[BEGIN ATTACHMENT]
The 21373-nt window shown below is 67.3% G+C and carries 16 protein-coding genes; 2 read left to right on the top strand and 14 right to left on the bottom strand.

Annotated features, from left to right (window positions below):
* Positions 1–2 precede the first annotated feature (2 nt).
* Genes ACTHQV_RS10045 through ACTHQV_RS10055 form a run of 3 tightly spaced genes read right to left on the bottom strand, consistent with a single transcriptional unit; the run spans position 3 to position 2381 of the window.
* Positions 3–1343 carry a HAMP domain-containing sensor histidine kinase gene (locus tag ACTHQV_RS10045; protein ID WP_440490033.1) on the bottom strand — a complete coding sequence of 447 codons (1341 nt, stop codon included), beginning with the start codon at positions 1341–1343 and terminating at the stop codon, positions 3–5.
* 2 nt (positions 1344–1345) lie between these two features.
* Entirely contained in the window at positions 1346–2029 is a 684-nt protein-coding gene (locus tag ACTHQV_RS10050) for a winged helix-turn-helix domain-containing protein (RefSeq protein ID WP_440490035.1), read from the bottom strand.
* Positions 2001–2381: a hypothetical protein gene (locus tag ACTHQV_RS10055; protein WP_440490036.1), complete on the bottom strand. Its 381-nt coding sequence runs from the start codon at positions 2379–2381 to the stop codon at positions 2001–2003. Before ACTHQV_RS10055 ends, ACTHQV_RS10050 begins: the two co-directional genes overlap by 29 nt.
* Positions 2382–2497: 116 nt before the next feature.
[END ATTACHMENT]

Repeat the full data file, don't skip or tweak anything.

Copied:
The 21373-nt window shown below is 67.3% G+C and carries 16 protein-coding genes; 2 read left to right on the top strand and 14 right to left on the bottom strand.

Annotated features, from left to right (window positions below):
* Positions 1–2 precede the first annotated feature (2 nt).
* Genes ACTHQV_RS10045 through ACTHQV_RS10055 form a run of 3 tightly spaced genes read right to left on the bottom strand, consistent with a single transcriptional unit; the run spans position 3 to position 2381 of the window.
* Positions 3–1343 carry a HAMP domain-containing sensor histidine kinase gene (locus tag ACTHQV_RS10045; protein ID WP_440490033.1) on the bottom strand — a complete coding sequence of 447 codons (1341 nt, stop codon included), beginning with the start codon at positions 1341–1343 and terminating at the stop codon, positions 3–5.
* 2 nt (positions 1344–1345) lie between these two features.
* Entirely contained in the window at positions 1346–2029 is a 684-nt protein-coding gene (locus tag ACTHQV_RS10050) for a winged helix-turn-helix domain-containing protein (RefSeq protein ID WP_440490035.1), read from the bottom strand.
* Positions 2001–2381: a hypothetical protein gene (locus tag ACTHQV_RS10055; protein WP_440490036.1), complete on the bottom strand. Its 381-nt coding sequence runs from the start codon at positions 2379–2381 to the stop codon at positions 2001–2003. Before ACTHQV_RS10055 ends, ACTHQV_RS10050 begins: the two co-directional genes overlap by 29 nt.
* Positions 2382–2497: 116 nt before the next feature.